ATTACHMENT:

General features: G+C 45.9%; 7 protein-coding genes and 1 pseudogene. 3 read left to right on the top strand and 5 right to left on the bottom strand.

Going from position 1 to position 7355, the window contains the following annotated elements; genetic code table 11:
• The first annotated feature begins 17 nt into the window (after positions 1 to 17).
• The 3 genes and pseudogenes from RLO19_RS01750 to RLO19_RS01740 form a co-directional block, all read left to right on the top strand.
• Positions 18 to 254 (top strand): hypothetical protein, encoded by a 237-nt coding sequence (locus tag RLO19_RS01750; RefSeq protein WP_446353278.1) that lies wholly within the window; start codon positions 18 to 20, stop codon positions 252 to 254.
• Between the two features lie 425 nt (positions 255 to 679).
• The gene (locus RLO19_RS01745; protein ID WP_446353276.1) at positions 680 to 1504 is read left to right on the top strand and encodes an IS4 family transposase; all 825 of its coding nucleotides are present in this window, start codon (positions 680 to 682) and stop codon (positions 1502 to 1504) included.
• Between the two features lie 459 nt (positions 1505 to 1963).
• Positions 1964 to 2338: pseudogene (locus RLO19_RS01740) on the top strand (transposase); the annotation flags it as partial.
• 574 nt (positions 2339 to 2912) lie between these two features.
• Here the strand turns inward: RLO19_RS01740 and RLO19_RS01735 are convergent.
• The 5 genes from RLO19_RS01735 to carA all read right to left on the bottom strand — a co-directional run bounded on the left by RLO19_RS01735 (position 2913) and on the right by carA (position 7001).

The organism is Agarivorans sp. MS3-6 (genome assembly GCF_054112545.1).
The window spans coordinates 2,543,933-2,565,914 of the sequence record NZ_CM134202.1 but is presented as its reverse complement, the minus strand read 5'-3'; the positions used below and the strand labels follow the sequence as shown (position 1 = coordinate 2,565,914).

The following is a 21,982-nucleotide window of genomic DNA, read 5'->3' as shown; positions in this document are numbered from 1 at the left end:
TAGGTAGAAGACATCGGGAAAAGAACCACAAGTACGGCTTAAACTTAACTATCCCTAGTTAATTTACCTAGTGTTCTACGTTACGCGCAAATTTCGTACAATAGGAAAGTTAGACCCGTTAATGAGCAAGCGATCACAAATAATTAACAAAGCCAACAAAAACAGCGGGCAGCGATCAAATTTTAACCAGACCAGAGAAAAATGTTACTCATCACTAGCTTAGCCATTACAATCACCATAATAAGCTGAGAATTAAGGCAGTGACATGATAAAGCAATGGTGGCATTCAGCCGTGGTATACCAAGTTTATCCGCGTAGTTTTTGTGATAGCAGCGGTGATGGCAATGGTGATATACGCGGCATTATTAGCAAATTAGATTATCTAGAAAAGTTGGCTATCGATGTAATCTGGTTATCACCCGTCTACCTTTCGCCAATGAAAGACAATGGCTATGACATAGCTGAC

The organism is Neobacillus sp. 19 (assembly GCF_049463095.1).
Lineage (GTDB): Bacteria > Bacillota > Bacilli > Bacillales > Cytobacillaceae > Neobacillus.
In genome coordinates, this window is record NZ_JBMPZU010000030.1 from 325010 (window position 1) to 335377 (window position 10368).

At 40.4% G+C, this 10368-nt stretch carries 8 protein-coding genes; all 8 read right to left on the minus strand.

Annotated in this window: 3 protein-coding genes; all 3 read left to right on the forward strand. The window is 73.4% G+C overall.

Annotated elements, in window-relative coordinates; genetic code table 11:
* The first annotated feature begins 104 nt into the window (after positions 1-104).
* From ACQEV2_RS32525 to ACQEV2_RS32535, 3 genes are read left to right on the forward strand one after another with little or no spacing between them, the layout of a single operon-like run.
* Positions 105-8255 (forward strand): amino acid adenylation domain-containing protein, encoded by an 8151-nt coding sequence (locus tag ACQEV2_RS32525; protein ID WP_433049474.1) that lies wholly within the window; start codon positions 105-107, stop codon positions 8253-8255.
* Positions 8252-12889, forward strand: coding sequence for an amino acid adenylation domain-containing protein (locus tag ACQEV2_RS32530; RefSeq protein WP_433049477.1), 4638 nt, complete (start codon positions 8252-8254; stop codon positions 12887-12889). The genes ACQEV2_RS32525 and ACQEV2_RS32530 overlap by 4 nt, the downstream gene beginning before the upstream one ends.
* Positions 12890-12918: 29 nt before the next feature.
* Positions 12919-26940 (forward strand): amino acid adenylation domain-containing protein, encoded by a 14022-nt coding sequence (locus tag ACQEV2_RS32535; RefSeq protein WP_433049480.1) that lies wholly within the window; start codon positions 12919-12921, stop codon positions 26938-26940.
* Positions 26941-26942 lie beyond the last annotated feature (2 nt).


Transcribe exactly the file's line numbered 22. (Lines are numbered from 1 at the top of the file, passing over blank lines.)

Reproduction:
Annotated elements, in window-relative coordinates; genetic code table 11: